I think a hand scan (photocopy in color) is most preferable, since it usually gives a good impression of nearly all essential (visible) features, including the dermatoglyphics. The example below illustrates the quality material which one can achieve using a hand scan.

Click HERE to see the details.

wave



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Re: How to capture hands: camera, palm print or flatbed scanner?

Post  yogiman on Sat Aug 30, 2014 3:09 pm

Sorry for my previous deleted post. After clicking full size I indeed see the details. What type of handscanner is recommended?

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Re: How to capture hands: camera, palm print or flatbed scanner?

Post  Martijn (admin) on Sat Aug 30, 2014 3:32 pm

yogiman wrote:Sorry for my previous deleted post. After clicking full size I indeed see the details. What type of handscanner is recommended?

By principle you can use any flatbed scanner that is appropriate to make copies of books; but be aware that the very cheapest scanners might get damaged due to the weight of the hands, so I would recommend to use a robust product that can take a very heavy book.

These are the type of products that you can use:


Flatbed Scanners


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Re: How to capture hands: camera, palm print or flatbed scanner?

Post  yogiman on Sat Aug 30, 2014 10:49 pm

Thank you Martijn for your always honest and useful replies.

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Re: How to capture hands: camera, palm print or flatbed scanner?

Post  Lynn on Sat Aug 30, 2014 10:57 pm

The scan example from Martijn for sure gives a very clear picture and ability to see all the skin ridges & fingerprints. This is not the case with some of the hand scans that people send me. Are there any further clues as to how to get a good hand scan? What resolution should they be scanning at? Most scans I receive have the mounts and fingerprints squashed flat (due to pressing down too hard on scanner) the lifeline appearing wider than it really is (due to thumb being held too close to hand) etc. So far I didn't find scans to be the clearest representation of the hands.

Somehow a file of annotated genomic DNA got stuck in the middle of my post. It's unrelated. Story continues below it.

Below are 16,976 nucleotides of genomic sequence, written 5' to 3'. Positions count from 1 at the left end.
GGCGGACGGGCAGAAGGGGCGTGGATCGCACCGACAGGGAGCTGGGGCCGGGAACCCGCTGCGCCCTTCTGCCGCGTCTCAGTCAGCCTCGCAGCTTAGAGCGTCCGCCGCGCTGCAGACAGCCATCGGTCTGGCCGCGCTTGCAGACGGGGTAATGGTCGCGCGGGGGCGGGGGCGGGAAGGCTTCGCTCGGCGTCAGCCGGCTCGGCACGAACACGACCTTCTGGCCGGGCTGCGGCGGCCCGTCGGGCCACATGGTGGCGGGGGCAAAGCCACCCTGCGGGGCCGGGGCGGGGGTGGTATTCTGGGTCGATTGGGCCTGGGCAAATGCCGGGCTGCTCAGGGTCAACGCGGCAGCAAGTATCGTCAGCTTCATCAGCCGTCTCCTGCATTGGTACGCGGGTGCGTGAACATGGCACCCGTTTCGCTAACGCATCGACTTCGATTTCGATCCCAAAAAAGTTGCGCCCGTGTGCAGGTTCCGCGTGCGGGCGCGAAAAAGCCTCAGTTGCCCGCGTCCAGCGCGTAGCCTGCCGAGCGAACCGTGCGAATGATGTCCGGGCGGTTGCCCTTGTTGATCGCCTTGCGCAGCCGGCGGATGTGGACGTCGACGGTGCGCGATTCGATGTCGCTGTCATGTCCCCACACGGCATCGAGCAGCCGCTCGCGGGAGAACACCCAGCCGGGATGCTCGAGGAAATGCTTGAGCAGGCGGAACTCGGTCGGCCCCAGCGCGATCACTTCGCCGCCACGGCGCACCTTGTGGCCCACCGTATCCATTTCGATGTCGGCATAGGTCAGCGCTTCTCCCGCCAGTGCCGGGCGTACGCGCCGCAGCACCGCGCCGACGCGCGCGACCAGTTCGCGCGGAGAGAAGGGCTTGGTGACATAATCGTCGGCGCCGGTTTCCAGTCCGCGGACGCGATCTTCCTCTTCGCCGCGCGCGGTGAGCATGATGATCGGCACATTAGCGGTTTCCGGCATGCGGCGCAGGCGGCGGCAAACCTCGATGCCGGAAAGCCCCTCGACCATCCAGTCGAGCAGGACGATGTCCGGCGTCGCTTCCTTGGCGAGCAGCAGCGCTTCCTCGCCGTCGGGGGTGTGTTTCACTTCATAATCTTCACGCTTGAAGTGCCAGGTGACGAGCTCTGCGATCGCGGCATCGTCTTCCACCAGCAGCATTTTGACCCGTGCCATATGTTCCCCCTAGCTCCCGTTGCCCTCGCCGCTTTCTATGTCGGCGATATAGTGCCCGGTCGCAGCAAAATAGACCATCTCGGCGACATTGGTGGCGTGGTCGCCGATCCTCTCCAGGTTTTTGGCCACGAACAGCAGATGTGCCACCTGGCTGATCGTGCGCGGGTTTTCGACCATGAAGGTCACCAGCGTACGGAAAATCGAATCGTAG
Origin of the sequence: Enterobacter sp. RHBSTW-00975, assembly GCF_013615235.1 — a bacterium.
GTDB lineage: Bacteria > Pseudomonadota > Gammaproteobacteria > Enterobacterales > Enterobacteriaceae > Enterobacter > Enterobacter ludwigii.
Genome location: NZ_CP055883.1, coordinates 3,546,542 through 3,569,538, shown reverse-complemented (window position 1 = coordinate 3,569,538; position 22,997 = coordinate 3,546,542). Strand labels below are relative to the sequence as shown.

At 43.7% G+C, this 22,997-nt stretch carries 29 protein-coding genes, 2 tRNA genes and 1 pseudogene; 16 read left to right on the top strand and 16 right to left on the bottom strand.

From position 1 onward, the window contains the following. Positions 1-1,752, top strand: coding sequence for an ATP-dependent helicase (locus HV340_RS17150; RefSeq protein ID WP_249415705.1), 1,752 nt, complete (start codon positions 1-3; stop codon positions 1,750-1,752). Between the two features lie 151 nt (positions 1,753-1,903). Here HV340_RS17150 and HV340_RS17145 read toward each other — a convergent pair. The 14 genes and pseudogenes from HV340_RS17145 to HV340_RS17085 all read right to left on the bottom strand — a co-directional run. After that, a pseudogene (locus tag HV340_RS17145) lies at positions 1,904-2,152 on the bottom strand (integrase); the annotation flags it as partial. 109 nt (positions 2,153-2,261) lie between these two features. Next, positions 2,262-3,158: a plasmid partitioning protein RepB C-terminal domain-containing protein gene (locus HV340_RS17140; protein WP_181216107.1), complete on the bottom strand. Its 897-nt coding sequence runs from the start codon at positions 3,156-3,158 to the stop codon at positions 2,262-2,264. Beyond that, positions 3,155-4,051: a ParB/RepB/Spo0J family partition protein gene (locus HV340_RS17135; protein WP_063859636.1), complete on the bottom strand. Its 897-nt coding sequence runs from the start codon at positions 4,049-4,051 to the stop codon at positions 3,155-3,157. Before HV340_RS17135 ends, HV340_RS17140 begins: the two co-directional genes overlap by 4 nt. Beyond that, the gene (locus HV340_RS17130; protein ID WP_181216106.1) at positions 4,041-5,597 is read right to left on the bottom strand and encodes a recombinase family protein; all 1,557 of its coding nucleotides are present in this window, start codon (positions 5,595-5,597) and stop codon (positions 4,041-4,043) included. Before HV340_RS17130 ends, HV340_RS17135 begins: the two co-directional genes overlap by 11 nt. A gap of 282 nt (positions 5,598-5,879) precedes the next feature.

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Re: How to capture hands: camera, palm print or flatbed scanner?

Post  Martijn (admin) on Sun Aug 31, 2014 11:43 am

Lynn wrote:The scan example from Martijn for sure gives a very clear picture and ability to see all the skin ridges & fingerprints. This is not the case with some of the hand scans that people send me. Are there any further clues as to how to get a good hand scan? What resolution should they be scanning at? Most scans I receive have the mounts and fingerprints squashed flat (due to pressing down too hard on scanner) the lifeline appearing wider than it really is (due to thumb being held too close to hand) etc. So far I didn't find scans to be the clearest representation of the hands.

Great question Lynn!

10 Years ago the FBI described 250 to 300 dpi scan as probably the minimum resolution in their fingerprint scanners; so, that should do as well for a full hand scan.

(Today is 500 dpi is generally recognized to represent a medium resolution for scanners)

PS. Additionally, I think it would be okay to ask for real size pictures in jpeg format for each hand separately that take between 0.5 to 1.0 mb memory storage.